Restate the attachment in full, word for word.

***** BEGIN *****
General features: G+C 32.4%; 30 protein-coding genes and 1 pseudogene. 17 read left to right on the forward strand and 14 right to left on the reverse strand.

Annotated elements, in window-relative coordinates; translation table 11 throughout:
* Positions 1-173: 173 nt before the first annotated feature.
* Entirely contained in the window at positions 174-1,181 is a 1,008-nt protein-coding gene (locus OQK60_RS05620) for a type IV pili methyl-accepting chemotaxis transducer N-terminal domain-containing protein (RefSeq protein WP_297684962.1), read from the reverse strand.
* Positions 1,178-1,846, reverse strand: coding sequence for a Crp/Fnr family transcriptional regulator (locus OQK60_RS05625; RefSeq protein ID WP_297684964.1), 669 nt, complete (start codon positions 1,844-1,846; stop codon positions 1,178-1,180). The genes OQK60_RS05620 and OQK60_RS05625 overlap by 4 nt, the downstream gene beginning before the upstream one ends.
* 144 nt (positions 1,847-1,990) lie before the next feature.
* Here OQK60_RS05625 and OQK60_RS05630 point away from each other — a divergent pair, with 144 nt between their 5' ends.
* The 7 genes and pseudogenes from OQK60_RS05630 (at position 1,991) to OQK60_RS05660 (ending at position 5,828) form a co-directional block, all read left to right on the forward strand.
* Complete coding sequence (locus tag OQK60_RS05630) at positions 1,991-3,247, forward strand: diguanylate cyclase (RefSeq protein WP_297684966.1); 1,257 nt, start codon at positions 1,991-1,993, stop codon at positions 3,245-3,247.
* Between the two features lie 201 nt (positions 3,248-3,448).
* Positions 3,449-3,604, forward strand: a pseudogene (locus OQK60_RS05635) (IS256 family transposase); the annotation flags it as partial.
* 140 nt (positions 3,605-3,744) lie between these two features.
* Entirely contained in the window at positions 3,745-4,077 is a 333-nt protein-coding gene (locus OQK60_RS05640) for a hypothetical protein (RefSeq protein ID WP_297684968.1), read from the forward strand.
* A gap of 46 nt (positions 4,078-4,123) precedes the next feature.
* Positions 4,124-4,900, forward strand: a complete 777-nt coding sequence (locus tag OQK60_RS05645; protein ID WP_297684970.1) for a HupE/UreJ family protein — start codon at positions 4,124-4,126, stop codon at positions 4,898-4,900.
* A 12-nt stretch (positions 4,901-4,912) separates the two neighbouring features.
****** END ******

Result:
General features: G+C 32.4%; 30 protein-coding genes and 1 pseudogene. 17 read left to right on the forward strand and 14 right to left on the reverse strand.

Annotated elements, in window-relative coordinates; translation table 11 throughout:
* Positions 1-173: 173 nt before the first annotated feature.
* Entirely contained in the window at positions 174-1,181 is a 1,008-nt protein-coding gene (locus OQK60_RS05620) for a type IV pili methyl-accepting chemotaxis transducer N-terminal domain-containing protein (RefSeq protein WP_297684962.1), read from the reverse strand.
* Positions 1,178-1,846, reverse strand: coding sequence for a Crp/Fnr family transcriptional regulator (locus OQK60_RS05625; RefSeq protein ID WP_297684964.1), 669 nt, complete (start codon positions 1,844-1,846; stop codon positions 1,178-1,180). The genes OQK60_RS05620 and OQK60_RS05625 overlap by 4 nt, the downstream gene beginning before the upstream one ends.
* 144 nt (positions 1,847-1,990) lie before the next feature.
* Here OQK60_RS05625 and OQK60_RS05630 point away from each other — a divergent pair, with 144 nt between their 5' ends.
* The 7 genes and pseudogenes from OQK60_RS05630 (at position 1,991) to OQK60_RS05660 (ending at position 5,828) form a co-directional block, all read left to right on the forward strand.
* Complete coding sequence (locus tag OQK60_RS05630) at positions 1,991-3,247, forward strand: diguanylate cyclase (RefSeq protein WP_297684966.1); 1,257 nt, start codon at positions 1,991-1,993, stop codon at positions 3,245-3,247.
* Between the two features lie 201 nt (positions 3,248-3,448).
* Positions 3,449-3,604, forward strand: a pseudogene (locus OQK60_RS05635) (IS256 family transposase); the annotation flags it as partial.
* 140 nt (positions 3,605-3,744) lie between these two features.
* Entirely contained in the window at positions 3,745-4,077 is a 333-nt protein-coding gene (locus OQK60_RS05640) for a hypothetical protein (RefSeq protein ID WP_297684968.1), read from the forward strand.
* A gap of 46 nt (positions 4,078-4,123) precedes the next feature.
* Positions 4,124-4,900, forward strand: a complete 777-nt coding sequence (locus tag OQK60_RS05645; protein ID WP_297684970.1) for a HupE/UreJ family protein — start codon at positions 4,124-4,126, stop codon at positions 4,898-4,900.
* A 12-nt stretch (positions 4,901-4,912) separates the two neighbouring features.